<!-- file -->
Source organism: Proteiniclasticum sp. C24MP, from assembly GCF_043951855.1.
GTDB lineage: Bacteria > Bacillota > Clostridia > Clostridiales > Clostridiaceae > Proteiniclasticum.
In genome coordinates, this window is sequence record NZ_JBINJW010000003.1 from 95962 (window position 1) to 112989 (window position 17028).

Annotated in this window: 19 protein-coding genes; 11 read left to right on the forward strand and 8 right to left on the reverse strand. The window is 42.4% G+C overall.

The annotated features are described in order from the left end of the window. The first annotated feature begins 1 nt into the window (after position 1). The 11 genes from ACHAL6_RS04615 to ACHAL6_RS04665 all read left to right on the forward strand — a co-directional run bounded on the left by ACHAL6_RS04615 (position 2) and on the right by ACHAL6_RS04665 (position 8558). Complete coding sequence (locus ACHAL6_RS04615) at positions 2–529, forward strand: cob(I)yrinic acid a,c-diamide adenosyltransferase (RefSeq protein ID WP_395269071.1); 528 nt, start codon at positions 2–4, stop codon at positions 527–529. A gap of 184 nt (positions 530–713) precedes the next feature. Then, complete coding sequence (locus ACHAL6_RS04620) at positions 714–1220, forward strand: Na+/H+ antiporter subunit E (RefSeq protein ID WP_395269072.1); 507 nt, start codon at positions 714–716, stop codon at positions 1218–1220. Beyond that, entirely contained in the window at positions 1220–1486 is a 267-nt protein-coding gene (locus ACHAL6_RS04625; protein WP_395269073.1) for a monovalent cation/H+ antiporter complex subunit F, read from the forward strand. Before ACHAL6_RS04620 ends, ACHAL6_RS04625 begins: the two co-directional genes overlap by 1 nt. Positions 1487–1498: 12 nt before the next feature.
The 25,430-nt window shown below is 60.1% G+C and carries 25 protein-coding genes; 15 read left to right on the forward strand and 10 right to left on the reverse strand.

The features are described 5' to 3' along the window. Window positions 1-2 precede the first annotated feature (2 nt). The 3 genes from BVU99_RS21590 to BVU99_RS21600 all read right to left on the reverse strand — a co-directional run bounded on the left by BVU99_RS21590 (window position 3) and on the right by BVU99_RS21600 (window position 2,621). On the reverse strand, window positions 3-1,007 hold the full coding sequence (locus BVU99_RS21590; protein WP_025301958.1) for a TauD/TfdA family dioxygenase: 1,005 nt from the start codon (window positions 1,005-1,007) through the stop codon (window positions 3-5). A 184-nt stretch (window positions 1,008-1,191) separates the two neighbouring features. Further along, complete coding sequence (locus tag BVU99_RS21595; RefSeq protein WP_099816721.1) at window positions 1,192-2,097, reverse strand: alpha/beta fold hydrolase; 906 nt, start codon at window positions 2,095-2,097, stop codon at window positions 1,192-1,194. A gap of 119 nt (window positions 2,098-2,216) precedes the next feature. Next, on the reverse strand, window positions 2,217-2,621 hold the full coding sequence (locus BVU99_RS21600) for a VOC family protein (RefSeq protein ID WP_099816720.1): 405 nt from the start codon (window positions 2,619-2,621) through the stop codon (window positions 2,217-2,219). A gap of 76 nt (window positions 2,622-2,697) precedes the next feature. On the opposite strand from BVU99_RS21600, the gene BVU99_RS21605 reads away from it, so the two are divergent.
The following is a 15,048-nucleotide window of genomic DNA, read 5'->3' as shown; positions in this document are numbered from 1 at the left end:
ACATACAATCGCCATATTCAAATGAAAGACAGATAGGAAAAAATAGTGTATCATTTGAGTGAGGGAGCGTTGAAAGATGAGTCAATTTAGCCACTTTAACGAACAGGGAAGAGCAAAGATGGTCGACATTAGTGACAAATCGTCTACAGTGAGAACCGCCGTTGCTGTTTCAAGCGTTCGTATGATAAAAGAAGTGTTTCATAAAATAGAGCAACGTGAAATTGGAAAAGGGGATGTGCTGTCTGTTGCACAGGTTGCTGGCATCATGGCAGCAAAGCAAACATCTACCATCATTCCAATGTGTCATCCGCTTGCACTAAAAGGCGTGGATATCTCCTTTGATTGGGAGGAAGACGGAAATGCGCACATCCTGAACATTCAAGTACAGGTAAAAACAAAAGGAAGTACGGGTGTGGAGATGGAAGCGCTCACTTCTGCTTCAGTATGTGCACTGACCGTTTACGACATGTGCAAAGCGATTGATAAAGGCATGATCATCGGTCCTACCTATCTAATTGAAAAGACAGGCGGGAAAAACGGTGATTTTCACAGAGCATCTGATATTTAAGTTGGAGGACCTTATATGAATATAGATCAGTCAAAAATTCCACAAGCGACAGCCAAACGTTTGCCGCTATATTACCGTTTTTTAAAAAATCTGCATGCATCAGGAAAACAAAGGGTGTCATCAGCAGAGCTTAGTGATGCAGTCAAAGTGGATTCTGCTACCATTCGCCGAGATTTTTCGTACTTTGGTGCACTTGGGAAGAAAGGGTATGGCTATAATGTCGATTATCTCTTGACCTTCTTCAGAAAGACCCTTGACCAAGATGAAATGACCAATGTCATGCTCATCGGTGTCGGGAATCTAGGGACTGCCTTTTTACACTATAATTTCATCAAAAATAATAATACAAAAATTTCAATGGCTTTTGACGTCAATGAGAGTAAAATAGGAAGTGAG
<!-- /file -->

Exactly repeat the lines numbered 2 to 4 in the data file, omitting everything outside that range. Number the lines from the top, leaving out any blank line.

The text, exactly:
GTDB lineage: Bacteria > Bacillota > Clostridia > Clostridiales > Clostridiaceae > Proteiniclasticum.
In genome coordinates, this window is sequence record NZ_JBINJW010000003.1 from 95962 (window position 1) to 112989 (window position 17028).

Annotated in this window: 19 protein-coding genes; 11 read left to right on the forward strand and 8 right to left on the reverse strand. The window is 42.4% G+C overall.